Scientology in Europe

Official Recognitions Abound

Saint Hill College for Scientologists
The Saint Hill College for Scientologists is situated next to Saint Hill Manor on fifty-five acres of rolling countryside in East Grinstead, Sussex, England. Members from many countries pursue Scientology religious studies at Saint Hill.

All new religions have had to endure, at the times of their birth, trials of acceptance. The same was true of Scientology. But with the Church's growing prominence and visibility came recognition and understanding. Today the religiosity of Scientology has become fully acknowledged by courts and governments on both sides of the Atlantic and throughout the rest of the world.

Courts in the United States had always held that Scientology is a religion; indeed, in a September 1993 federal appeals court ruling, the judges pronounced that there is not a single instance in which a United States court held otherwise.

The most significant legal recognition of the Scientology religion came in October 1993, when the U.S. Internal Revenue Service granted full non-profit status and tax exemption to all churches of Scientology and related social betterment organisations, concluding after an exhaustive and thorough review that Scientology churches are “organised and operated exclusively for religious and charitable purposes.”

The IRS examination was not limited to the United States, but specifically included reviews of the financial affairs and activities of Church organisations from Australia to Europe.

European governments have since then bestowed similar recognitions of religious and charitable status on churches of Scientology. Often, they were preceded by rulings of the leading courts.

As early as 1980, the Appeals Court in Paris ruled that Scientology must be granted full protection as a religion under the French Constitution and the European Convention on Human Rights. This decision was later supported by the Appeals Court in Lyon, a ruling upheld by the French Constitutional Court.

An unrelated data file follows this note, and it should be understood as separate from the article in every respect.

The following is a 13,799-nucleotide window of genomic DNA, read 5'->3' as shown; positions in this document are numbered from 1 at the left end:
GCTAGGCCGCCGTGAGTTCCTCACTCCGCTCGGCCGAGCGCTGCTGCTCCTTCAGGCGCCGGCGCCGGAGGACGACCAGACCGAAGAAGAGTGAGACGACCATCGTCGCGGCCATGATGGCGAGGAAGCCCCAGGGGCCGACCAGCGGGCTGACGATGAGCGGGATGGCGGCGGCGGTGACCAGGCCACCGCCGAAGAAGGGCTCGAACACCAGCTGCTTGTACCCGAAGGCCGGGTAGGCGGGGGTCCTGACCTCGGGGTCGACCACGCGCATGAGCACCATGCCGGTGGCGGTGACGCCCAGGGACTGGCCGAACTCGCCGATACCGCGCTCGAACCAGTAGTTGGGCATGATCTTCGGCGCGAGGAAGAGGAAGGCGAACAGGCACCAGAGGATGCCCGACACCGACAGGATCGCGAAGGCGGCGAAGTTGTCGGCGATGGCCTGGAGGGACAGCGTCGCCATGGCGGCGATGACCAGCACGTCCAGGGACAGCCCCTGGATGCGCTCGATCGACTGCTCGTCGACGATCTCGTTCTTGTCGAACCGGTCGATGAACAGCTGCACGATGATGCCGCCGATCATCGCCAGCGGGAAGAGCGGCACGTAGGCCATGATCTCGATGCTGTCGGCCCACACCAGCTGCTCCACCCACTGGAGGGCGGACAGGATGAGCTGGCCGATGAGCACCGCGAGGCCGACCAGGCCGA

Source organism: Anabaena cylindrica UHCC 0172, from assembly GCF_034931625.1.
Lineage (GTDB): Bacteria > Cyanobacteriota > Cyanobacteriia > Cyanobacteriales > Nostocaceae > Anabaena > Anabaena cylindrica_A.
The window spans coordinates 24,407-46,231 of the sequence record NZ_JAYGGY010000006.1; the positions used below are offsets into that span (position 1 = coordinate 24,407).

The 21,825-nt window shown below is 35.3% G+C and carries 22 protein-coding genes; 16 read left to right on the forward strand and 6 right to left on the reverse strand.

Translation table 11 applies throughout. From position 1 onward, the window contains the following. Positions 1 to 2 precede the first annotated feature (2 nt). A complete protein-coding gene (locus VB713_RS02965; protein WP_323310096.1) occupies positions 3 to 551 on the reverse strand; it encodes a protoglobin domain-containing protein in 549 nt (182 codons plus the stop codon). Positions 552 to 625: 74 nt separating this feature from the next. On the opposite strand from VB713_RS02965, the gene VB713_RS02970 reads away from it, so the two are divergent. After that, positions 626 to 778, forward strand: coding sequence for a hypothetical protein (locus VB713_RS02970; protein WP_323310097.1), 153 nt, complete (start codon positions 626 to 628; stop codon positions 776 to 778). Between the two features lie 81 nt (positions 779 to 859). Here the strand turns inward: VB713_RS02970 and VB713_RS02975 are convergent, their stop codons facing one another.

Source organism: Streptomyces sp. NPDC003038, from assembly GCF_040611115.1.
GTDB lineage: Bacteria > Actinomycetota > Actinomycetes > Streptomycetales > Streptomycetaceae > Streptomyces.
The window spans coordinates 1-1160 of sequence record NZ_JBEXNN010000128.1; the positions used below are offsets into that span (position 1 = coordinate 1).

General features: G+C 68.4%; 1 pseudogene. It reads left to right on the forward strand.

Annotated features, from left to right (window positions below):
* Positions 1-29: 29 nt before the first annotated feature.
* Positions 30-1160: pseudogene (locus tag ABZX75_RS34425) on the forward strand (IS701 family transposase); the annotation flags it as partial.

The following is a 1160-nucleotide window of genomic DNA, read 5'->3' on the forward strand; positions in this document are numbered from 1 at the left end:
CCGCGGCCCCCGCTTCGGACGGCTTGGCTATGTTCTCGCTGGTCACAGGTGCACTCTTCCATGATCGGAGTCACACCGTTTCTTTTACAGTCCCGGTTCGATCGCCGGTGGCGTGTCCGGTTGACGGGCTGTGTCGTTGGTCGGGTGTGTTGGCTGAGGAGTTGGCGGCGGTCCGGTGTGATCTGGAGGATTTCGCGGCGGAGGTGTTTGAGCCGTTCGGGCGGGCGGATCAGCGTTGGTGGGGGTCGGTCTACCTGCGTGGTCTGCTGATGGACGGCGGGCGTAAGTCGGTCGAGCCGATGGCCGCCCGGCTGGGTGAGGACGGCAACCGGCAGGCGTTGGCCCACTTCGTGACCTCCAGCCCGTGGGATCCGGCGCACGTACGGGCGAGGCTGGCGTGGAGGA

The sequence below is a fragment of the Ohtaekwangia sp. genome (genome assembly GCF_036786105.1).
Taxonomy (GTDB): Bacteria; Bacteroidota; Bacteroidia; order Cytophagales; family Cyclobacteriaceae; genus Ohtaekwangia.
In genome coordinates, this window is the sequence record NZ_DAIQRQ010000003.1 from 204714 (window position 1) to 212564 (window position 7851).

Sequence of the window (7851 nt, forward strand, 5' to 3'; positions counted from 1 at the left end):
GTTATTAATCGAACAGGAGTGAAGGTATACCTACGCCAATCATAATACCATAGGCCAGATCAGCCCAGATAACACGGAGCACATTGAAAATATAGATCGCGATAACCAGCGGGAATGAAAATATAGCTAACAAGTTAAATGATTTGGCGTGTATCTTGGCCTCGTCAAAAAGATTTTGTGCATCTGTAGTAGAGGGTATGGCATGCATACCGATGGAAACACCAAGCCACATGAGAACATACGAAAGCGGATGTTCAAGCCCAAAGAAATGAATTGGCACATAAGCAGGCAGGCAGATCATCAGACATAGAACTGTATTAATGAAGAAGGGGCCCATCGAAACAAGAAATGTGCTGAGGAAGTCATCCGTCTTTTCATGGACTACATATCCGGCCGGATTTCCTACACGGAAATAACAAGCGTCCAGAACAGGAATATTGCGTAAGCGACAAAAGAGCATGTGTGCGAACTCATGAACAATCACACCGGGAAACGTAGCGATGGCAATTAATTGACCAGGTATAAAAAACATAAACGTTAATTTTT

In 1997, the Church of Scientology in Milan won a ruling that scholars in religious studies regard as one of the most important legal precedents relative to religion by any top court in Europe. The Italian Supreme Court overruled a lower court that had narrowly defined religion as Judeo-Christian, noting that Taoism, Buddhism and many other great religions had thereby been excluded. The Court described in considerable detail why Scientology deserves to be regarded as a religion — a decision followed by the Italian Ministry of Finance, which soon afterward granted non-profit recognition and tax exemption to Scientology churches in Italy.

Only a few weeks later, it was the turn of the Federal Administrative Court in Germany to announce that Scientology religious practices are “spiritual counselling” aimed at “the attainment of a higher level of being.” Germany’s administrative courts and appeals courts have consistently held in more than 40 rulings over the last three decades that the Scientology religion is to be afforded the protection of Article 4 of the German Constitution, which guarantees the freedom of religious belief and practice as well as ideological opinion.